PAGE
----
Stage Trials for a Very Nervous Knight; Sir Derek Jacobi, Soon to Appear at Malvern, Talks to Helen Cross about a Life in the Theatre

By Cross, Helen | The Birmingham Post (England), August 24, 2000 | Go to article overview

Stage Trials for a Very Nervous Knight; Sir Derek Jacobi, Soon to Appear at Malvern, Talks to Helen Cross about a Life in the Theatre


Cross, Helen, The Birmingham Post (England)


'The older I get and the more I do, the more nervous I become,' confesses Sir Derek Jacobi. 'It seems such a silly way to earn a living. I keep thinking 'why put yourself through these terrors?''.

This nervous knight is one of our greatest actors. He has starred in both popular TV and legendary classical drama. His sparkling career ranges from two years at the Birmingham Rep in the 1960s to the popular Cadfael TV series and the current Hollywood blockbuster Gladiator.

This year he returns, after four years, to his first love, and his greatest fear, the stage. 'There are no safety nets in theatre,' Jacobi smiles. 'The buzz is huge but this makes it very frightening.

'If it goes wrong, everyone sees it. When you're working with a camera, you can do it again. But on stage you never know how the audience are going to react; it's a two-way traffic in the theatre.'

But Jacobi loves the stage above film and TV because the actor has the freedom to make all artistic decisions about his performance.

'All the choices are there on show. There is no editor and no-one has done weird and wonderful things with visuals or music. You just see all the actor.'

Here he gestures from his head to his toes. Jacobi uses his hands all the time when speaking, like the most delicate of classical conductors. 'The theatre is the only place where the actor can make it happen.'

Jacobi knows the stage actor must deliver something very special: 'It's very easy to get rusty,' he says. 'I do live in terror of losing the trick of it. I've been out of practice for four years and I feel that I have to get the trick back. Part of this is facing an audience.'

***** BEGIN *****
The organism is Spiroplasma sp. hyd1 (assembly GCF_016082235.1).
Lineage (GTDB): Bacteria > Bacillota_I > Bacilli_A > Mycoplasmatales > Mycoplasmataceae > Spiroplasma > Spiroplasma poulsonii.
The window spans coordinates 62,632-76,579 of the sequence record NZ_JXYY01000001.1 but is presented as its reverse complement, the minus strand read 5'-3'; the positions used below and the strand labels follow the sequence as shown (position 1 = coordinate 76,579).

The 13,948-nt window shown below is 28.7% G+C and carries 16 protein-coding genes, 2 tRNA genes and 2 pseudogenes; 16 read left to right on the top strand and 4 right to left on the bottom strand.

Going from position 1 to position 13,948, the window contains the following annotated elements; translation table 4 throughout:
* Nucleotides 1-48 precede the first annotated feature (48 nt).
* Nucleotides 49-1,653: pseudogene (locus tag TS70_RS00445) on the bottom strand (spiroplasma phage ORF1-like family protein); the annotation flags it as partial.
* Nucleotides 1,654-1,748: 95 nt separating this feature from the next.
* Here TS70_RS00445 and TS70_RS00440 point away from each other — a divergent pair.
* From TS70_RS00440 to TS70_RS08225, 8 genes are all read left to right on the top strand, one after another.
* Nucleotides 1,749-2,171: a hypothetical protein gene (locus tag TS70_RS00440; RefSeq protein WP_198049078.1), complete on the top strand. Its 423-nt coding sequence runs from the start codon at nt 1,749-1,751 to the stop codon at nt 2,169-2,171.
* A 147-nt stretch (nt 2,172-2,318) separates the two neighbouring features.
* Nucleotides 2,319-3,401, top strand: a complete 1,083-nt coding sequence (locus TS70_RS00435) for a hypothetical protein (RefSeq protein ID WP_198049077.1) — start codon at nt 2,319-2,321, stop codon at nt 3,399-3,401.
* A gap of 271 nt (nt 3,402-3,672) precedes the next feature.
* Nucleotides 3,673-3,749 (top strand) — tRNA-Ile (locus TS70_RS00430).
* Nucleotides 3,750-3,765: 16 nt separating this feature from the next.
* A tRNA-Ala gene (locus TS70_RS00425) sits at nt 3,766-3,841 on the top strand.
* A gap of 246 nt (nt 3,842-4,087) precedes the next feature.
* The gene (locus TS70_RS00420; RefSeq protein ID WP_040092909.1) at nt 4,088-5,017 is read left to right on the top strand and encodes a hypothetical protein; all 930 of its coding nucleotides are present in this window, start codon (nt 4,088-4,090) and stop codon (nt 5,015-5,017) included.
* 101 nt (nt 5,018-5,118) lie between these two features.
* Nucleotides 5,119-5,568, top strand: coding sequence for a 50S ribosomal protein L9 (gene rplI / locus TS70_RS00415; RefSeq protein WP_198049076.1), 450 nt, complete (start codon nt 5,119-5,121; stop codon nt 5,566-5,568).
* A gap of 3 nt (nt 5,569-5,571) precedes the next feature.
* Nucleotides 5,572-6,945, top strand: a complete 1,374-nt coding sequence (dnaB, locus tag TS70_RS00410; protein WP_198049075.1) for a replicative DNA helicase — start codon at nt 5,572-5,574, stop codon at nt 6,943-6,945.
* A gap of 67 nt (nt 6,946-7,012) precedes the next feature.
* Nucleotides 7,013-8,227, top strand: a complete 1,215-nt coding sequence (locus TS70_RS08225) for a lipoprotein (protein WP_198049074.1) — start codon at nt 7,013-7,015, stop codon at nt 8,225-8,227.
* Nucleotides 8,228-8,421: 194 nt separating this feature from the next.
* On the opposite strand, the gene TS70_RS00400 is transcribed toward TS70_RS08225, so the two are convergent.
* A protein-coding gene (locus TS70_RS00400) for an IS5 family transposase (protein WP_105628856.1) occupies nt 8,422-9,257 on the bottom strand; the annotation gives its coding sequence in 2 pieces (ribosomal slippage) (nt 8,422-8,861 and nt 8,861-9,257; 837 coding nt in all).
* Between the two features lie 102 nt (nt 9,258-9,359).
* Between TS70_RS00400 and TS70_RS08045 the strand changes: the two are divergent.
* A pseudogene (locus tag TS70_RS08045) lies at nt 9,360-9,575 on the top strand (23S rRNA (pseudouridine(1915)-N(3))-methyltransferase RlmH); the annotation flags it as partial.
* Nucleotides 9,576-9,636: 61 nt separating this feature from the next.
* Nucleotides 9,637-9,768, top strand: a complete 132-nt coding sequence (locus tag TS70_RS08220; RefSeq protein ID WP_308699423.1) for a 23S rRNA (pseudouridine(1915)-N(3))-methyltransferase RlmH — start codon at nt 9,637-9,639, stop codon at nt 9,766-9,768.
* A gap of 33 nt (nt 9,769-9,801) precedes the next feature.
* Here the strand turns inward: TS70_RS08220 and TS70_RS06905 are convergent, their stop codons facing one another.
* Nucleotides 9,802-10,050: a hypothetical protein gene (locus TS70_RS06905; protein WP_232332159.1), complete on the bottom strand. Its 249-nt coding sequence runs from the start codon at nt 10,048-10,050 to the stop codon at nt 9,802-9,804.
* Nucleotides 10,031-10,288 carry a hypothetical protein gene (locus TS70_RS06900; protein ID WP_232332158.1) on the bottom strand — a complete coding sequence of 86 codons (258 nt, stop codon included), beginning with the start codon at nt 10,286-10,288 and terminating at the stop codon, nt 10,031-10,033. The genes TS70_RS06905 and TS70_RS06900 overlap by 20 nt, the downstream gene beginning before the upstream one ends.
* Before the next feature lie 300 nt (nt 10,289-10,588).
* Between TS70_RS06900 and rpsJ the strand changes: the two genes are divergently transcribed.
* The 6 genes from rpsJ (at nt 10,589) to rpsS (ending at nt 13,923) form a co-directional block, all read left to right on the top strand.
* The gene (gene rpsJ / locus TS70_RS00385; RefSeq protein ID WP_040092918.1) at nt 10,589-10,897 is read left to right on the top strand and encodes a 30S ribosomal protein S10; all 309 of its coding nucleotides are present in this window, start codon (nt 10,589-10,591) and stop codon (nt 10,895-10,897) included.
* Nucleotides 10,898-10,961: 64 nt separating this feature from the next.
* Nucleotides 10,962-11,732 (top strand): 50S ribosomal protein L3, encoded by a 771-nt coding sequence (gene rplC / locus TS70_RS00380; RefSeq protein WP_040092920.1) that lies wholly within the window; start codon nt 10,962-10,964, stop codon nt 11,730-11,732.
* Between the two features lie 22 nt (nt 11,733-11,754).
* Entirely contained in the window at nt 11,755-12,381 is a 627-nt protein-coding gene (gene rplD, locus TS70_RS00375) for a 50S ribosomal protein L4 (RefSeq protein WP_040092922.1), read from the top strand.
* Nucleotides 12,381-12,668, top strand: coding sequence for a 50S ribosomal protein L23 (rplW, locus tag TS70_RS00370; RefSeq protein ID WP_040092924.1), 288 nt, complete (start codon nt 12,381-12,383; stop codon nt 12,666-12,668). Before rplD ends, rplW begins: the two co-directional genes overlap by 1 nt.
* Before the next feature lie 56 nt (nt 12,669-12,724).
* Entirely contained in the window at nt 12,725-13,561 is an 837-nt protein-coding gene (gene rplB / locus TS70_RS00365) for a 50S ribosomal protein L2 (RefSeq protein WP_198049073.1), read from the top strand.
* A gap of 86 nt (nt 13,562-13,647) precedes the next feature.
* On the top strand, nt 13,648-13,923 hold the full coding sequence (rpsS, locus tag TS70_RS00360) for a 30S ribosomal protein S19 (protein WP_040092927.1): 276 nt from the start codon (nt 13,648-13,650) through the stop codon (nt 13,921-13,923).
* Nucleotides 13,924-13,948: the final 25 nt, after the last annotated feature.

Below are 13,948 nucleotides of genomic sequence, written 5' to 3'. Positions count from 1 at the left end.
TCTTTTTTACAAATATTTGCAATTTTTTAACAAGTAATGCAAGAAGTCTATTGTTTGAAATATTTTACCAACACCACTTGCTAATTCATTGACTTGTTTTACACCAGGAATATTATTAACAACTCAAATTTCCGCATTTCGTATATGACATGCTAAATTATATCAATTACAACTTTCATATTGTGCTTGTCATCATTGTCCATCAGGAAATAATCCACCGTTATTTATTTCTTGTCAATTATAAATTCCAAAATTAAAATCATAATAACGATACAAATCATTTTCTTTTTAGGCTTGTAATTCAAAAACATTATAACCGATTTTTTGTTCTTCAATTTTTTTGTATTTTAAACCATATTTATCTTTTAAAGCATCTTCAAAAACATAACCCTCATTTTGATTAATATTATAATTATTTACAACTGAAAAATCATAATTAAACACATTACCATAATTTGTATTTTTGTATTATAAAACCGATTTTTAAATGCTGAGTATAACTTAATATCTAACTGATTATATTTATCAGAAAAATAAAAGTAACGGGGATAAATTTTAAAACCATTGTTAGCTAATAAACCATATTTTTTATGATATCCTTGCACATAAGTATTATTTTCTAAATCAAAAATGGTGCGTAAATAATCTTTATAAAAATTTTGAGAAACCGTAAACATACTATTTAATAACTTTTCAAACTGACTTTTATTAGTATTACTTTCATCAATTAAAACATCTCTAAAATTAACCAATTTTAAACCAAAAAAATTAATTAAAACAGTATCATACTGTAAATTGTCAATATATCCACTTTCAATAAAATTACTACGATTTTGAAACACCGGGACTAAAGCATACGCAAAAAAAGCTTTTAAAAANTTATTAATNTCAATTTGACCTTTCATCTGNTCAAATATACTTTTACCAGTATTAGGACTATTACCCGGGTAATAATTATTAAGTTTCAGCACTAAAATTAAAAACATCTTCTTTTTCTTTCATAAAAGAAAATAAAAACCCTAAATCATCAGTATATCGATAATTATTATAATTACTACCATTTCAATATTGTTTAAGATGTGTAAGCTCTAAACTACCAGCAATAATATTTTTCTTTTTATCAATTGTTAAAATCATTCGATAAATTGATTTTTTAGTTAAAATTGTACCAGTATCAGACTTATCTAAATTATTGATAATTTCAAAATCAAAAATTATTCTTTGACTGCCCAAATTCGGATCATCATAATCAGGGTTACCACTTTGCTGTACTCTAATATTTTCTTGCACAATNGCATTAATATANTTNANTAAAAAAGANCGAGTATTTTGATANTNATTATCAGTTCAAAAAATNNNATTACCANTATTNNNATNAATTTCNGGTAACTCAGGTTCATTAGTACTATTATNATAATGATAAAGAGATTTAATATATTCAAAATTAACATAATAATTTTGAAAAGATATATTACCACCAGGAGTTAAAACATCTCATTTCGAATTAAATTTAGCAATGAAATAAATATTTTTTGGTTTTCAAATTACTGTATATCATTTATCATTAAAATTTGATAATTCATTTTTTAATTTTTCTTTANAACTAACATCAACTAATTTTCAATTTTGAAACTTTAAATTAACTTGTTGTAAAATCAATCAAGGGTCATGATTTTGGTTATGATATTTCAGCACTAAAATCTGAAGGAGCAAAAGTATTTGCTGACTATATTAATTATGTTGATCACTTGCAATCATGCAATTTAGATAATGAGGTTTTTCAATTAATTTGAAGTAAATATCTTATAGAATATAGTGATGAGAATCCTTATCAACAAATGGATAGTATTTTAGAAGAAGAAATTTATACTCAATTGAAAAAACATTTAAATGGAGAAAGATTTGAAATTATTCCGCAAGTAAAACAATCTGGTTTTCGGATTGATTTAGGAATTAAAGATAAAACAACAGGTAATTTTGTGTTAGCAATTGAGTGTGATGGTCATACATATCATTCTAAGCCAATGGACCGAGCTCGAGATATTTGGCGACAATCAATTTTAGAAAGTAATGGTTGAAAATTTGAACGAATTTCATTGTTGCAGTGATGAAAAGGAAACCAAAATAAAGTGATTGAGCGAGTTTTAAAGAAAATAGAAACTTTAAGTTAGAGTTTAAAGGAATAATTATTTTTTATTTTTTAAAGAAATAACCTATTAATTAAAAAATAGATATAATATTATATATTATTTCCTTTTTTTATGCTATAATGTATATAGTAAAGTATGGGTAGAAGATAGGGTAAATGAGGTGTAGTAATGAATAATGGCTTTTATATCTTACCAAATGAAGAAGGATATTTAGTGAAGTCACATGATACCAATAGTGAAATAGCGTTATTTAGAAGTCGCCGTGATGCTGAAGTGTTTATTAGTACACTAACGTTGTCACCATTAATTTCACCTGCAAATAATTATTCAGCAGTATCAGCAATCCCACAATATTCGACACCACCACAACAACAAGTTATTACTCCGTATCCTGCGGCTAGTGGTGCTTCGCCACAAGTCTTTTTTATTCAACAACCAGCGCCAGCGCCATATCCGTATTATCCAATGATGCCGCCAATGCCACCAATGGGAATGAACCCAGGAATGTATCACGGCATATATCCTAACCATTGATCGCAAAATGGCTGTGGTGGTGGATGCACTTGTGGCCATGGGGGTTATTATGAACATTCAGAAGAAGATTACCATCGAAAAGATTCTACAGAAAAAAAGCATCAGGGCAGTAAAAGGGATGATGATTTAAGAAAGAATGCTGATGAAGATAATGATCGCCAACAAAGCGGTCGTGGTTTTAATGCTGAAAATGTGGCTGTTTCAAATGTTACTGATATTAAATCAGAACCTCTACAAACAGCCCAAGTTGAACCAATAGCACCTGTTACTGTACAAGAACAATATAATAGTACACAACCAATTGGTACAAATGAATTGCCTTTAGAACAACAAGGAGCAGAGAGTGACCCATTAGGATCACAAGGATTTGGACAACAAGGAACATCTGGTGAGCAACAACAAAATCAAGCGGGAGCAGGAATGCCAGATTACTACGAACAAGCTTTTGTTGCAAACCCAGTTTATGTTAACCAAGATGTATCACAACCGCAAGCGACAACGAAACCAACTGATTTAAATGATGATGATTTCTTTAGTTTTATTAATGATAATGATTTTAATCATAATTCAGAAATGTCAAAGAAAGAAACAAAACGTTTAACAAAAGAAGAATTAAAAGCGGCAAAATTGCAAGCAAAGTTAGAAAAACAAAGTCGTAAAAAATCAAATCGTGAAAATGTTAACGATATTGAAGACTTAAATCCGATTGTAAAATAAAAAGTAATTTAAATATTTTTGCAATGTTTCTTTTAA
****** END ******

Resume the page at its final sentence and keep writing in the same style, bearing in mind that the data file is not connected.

The trick he talks of is insight and instinct, not artificial craftiness. It is ten days now until the world premiere of the play which has brought Jacobi back to the British stage. God Only Knows, which opens in Malvern at the end of August, is set in an isolated Tuscan farmhouse where four British tourists are holidaying. Jacobi plays a very unexpected stranger who arrives at the farmhouse armed and on the run.

Beyond this brief outline all is a mystery. The creative team are fanatical about not yet letting the world know the controversy which rages at the heart of the play.

The production reunites Jacobi with Hugh Whitemore, the acclaimed writer responsible for the duo's hit show about Alan Turing, Breaking the Code.

For Whitemore, it is his new play's hidden controversy which makes it particularly exciting: 'One hopes the audience will go home arguing furiously in the car,' he laughs.

'I want the audience involved, not just sitting there. If a play doesn't stay with them once they've left the theatre, what's the point?'

Jacobi also admits to being curious as to how the audience will react to the play's subject matter: 'There is something in the argument of the play which could very well upset people,' he says enticingly. …

The rest of this article is only available to active members of Questia

Sign up now for a free, 1-day trial and receive full access to:

  • Questia's entire collection
  • Automatic bibliography creation
  • More helpful research tools like notes, citations, and highlights